The two groups had similar RBC fatty acid composition at baseline, but the RBC fatty acid composition at the end of the intervention period reflected that of the intervention oils (See [13]). In summary, DHA and EPA had increased by 78 and 100%, respectively, (DHA from 3.9 to 6.7 and EPA from 0.6 to 1.2% of total fatty acids) in the FO-group and by 14 and 20%, respectively, in the control group.

Whole body fat-% was significantly reduced in all boys after the intervention ( ), but no change was seen for the trunk fat-%. There was, however, no effect of fish oil on body composition compared with the control group (Table 2). No group differences were seen for hip and waist circumference, or the waist to hip ratio and RMR and RQ were also unaffected by the treatments.

Leptin tended to decrease for the whole group ( ), and the change was best explained by the change in weight ( , ), but the correlation with changes in fat mass was also significant ( , ). Changes in adiponectin concentration correlated directly with the change in fat mass ( , ). No group differences were found (Table 3), but there was a weak, but significant, inverse correlation between the change in the RBC-content of DHA+EPA and plasma concentrations of adiponectin at the end of the intervention adjusted for baseline values and changes in fat mass (Figure 1).

4. Discussion

In the present study, we did not find an effect of fish oil supplementation on metabolic rate and body composition in slightly overweight boys during puberty growth, nor did our results indicate any effect on fat oxidation as RQ was similar in the groups. These results on adolescent boys are in contradiction to the results from Couet et al., who found reduced RQ (suggesting increased lipid oxidation), and reduced fat mass in adults after only three weeks of fish oil intervention with doses only slightly higher than what we used [3], but in line with a recently published study from DeFina et al. who studied the effect of n-3 PUFA intake in combination with diet and excercise. In present study, the oil was a DHA-rich tuna oil, which resulted in a higher average DHA intake than what was attained by Couet and colleagues (0.9 versus 0.7 g/d). Thus, the lack of effect in present study cannot be explained by a too low DHA intake. It is also noteworthy that DeFina et al. used an EPA-rich oil at a higher level of intake than in our study (3 g/d of EPA+DHA) without observing effect on weight, metabolic rate, or RQ beyond those achieved with diet and exercise alone [16]. The weight reducing effect of fish oil has been consistent in rodent studies. However, most of the rodent studies have used high doses of fish oil. Nakatani et al. investigated the effects of different fish oil doses in female C57BL/6J mice and found that less than 40 E% fish oil was insufficient in reducing weight-gain [17]. Setting up a similar experiment to find the minimum dose for an effect on metabolism in humans would be highly interesting and may prove that the dose used in this study was too low for an effect to be detected. However, if the results parallel those in mice, that much fish oil is unrealistic in a human context, and using fish oil in weight management could be futile.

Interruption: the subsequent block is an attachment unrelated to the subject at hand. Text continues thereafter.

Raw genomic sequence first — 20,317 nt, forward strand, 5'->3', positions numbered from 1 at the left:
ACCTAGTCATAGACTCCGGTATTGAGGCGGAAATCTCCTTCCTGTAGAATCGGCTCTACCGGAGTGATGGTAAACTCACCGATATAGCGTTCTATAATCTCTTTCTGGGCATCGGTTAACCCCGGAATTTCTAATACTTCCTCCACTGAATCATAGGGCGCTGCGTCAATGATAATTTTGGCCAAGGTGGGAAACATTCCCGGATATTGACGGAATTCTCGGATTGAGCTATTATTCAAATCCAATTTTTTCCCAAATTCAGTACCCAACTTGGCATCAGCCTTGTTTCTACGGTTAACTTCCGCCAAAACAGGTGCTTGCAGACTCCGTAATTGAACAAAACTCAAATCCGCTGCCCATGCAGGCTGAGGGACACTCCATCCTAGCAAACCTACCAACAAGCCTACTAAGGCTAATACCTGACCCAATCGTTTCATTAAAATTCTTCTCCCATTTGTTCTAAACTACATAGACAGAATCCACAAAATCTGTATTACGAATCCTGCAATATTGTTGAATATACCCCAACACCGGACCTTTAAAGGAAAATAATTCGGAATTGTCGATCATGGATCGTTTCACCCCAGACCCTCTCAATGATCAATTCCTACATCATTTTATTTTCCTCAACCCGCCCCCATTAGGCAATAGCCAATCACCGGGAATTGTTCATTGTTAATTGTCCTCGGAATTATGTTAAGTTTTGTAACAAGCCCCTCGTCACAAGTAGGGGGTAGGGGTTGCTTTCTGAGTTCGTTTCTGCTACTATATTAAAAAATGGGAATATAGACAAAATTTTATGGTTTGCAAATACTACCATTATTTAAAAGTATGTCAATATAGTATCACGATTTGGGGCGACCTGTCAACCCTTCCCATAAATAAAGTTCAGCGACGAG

Because childhood obesity has long-lasting consequences, it is important to investigate potential health effects of commonly used foodstuff in children and adolescents. It is difficult to compare our results with studies in adults, as adolescents are not, metabolically, in a steady state, and changes in body composition in particular are controlled by mechanisms other than those seen in adults. Compared with the study of Couet et al. they had the advantage of a cross over design [3], which we were unable to match considering the unsteady state of our participants. The unsteady state might have increased the variation in the measurements due to differences in the pubertal development, which was a factor we tried adjusting for by including delta testosterone levels as covariate in most analyses. We, furthermore, studied a much larger group for a longer duration of time, which added to the quality of our study. It should be noted that the n-3 LCPUFAs in this study were included in bread and not given as pure oil. In one study the metabolic response to n-3 LCPUFAs was different when given as a salmon enriched diet compared with capsule supplementation, suggesting a possible matrix effect [18]. However, another study showed similar incorporation of n-3 LCPUFAs from capsules and fatty fish [19]. Unfortunately, we did not reach our intended dose of fish oil (1.5 g/d as in Couet et al. [3]), and we saw a slightly higher fat content of the bread in the FO-group, which may have counteracted a potential beneficial effect of the fish oil supplement. The difference in total fat intake caused by this might have been counter balanced somewhat as we also saw a significant reduction in dietary fat intake between baseline and follow up in the FO-group only.